Phil Booth is a Master's student and innovator at Wintec's Centre for Transdisciplinary Research and Innovation (CeTRI). Phil grew up spending time in the garage with his Grandad, inventing all kinds of things from engineering equipment for the local sawmill, to the very first concrete tilt slab roundhouse. Problem-solving and innovation comes second nature to him after spending so much time around his entrepreneurial grandfather.
At 22 he broke his neck playing rugby, leaving him a C5/C6 tetraplegic with no feeling at all from his shoulders down and no hand function. Rehabilitation became the focus of his life. His first big goal, which seemed simple, to push a manual chair from the lino onto the lounge carpet, took 12 months of training with Alistair Richardson at Les Mills to achieve.
Next, he jumped at the chance to undergo an operation that would give him enough triceps muscle function to achieve his ultimate goal of driving a vehicle. After the operation, he found himself on a turning bed for six weeks with both arms in casts. He looked like he had been crucified and as it just happened to be Easter, he had plenty of jokes thrown his way. After the casts came off he had braces on his arms which were adjusted 10° each week, until he could scratch his face again. An entire year dedicated to the seemingly simple goal of using the hand controls of a vehicle.
Equipped with skills and knowledge from life experiences, Phil recently completed his Postgraduate Certificate and is now embarking on a Master’s degree in Transdisciplinary Research and Innovation. His project centres around solving beach accessibility for people with limited mobility and wheelchair users. With a family of his own, a wife and two young daughters, Phil’s Masters focus is working on a prototype wheelchair which allows a disabled person to interact with their family on a quintessential Kiwi day at the beach.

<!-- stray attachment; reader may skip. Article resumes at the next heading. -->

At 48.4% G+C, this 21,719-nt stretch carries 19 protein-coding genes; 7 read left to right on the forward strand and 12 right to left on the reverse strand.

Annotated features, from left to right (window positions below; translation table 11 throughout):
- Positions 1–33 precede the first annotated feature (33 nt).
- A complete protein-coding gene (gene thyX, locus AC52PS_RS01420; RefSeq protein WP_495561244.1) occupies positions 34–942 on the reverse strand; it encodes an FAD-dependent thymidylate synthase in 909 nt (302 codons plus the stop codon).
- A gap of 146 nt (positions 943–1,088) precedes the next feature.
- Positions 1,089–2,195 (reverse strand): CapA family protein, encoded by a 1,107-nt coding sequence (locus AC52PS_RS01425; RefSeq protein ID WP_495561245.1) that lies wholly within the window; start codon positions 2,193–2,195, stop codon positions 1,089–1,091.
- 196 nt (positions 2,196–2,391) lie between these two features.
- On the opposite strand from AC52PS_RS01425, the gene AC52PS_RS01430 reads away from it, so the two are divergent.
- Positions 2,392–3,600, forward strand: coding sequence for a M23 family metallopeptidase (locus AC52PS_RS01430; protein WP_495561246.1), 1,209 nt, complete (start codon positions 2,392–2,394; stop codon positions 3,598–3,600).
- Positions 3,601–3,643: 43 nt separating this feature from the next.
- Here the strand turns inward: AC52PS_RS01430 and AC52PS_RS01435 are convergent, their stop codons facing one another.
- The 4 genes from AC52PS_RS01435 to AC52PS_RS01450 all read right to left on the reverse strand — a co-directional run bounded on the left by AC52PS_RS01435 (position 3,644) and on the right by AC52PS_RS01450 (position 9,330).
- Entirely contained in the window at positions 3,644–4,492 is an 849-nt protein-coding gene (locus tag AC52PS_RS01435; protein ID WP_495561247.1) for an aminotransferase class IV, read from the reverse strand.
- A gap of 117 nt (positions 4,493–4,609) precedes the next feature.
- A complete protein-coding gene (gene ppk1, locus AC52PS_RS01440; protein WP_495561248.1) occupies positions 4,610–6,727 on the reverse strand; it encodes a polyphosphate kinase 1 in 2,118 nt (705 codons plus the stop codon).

Morag MacKenzie has worked at Wintec for the past three and a half years as an Academic Staff Member and nursing lecturer within the Centre for Health and Social Practice. She teaches in the Enrolled Nursing and the Bachelor of Nursing Programmes, as well as supporting students in clinical practice in one of the Dedicated Education Units at Waikato Hospital.
Currently Morag also has the opportunity to study with the Centre for Transdisciplinary Research and Innovation, firstly towards a Certificate and then to complete a Masters in Transdisciplinary Research and Innovation (MTRI). She is finding it exciting to be able to combine her industry knowledge of nursing and the health sector with practical real-world studies and solution focussed research. Morag and other MTRI students are finding that the process of formulating a truly innovative transdisciplinary research project cannot be rushed. Her project, which she is working towards finalising, will address some of the following themes:
- innovation in health for rural communities
- ageing workforce and elder care
- impact of cultural diversity on the workplace
- future of education, learning and work.
Morag is very passionate about supporting students with fewer opportunities to study, New Zealand's enrolled nursing workforce, the socialisation of nursing and the consideration of barriers to study, and social determinants of health. Her areas of speciality nursing experience include Gerontology and Rehabilitation, and Morag has a personal interest in Mental Health and whanau support.